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Johansen Inks Eight-Year Deal: "This Is Where I Belong"

Nashville's Top Center Signs $64 Million Contract to Remain with Preds Through 2024-25

by Brooks Bratten @brooksbratten / Communications & Content Coordinator

Johansen Signs Eight-Year Deal

Ryan Johansen signs eight-year, $64 million contract

Predators general manager David Poile and Ryan Johansen address the media after the center signs an eight-year, $64 million contract

  • 07:58 •

Ryan Johansen knew it. As did David Poile.

It was only a matter of time before it all came together. And when it did, Nashville's top center signed on the dotted line to complete one of most significant contracts in franchise history.

Just before the work week came to a close, Johansen inked an eight-year, $64 million deal with the Predators to remain with the team and the city that the 24-year-old, soon-to-be 25 on Monday, has fallen in love with in just 18 months - more than enough time to realize Nashville is right where he wants to be.

"This is where I belong," Johansen said Friday afternoon from Bridgestone Arena. "This is where I want to play. There's no better staff, management team, group of guys, friends, place to live, city, fans… there's no better place to be right now."

"A year and a half ago, we made a deal with Columbus to pick up Ryan, and I think everyone would agree that was somewhat of… a turning point in our franchise," Poile said. "In [these contract] negotiations, his agent used a line that 'Ryan's a driver of our team,' and I totally concur with that. I really feel in these next eight years, we're going to do really well, and when we do really well, Ryan Johansen's going to be a big, big factor in all of our winning."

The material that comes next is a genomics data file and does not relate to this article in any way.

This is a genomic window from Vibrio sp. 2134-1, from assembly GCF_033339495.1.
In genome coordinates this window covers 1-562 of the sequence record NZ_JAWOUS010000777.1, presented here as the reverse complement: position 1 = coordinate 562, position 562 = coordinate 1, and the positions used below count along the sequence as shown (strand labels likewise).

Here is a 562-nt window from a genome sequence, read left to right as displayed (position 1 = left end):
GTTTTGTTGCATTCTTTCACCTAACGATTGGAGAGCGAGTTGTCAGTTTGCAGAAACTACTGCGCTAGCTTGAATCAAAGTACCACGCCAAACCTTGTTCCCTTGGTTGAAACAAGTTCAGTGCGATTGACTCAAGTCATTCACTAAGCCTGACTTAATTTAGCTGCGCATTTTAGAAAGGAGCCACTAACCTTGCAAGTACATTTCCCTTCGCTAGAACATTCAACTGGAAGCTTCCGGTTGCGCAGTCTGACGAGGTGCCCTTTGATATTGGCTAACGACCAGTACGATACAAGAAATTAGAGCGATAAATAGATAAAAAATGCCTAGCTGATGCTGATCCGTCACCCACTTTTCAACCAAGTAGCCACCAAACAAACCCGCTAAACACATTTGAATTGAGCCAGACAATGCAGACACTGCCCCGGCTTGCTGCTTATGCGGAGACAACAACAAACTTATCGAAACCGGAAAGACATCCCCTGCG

Johansen, who set a career-high with 47 assists during the 2016-17 season and tied for the team lead in scoring with 61 points, helped to make up one of the more dominant lines in hockey, centering wingers Filip Forsberg and Viktor Arvidsson. Forsberg has five years remaining on his current deal, and Arvidsson just inked a seven-year contract last week, all part of the general manager's plan to keep as much of his roster intact as possible. A roster that was two wins shy of winning a championship last month.

"We have our whole core signed up, and for a lot of guys, for a lot of years," Poile said. "I hope we've chosen correctly, and I believe we've chosen correctly… I think our room is a very close room, so I thought it was in my best interests, and in our team's best interests, if I could get the bulk of our team locked up for a long time so they could play together for a long time. So here we go."

After suffering a thigh injury in the Western Conference Final that sidelined him for the remainder of the team's run, Johansen began his rehabilitation in Nashville before heading home to British Columbia for the summer and says everything has gone according to plan.

Before the injury occurred, Johansen added four goals and 13 points through two-plus rounds, asserting his dominance as one of the top centers in the game, performing when it mattered most. And for those efforts and commitment, the Predators have returned the favor.

"The class that they've shown with me and committing and trusting me and believing in me for these next eight years, it's just so humbling," Johansen said. "I'm so excited for the next chapter, which is coming up fast with the short summer, but this is probably one the best days of my life right now."

The hope is that Johansen will be able to make some additions to that statement in the coming years, and for a 6-foot-3 centerman just coming into his prime, the odds are in his favor.

That's exactly why Poile and the Preds wanted to lock Johansen in for the foreseeable future - a wish that became reality with the stroke of an ink pen and belief in what's to come.

"There's no better place to play in the NHL right now than Nashville," Johansen said. "For myself, just as David and management believing and trusting in me to be the No. 1 center… there's no better opportunity for me."

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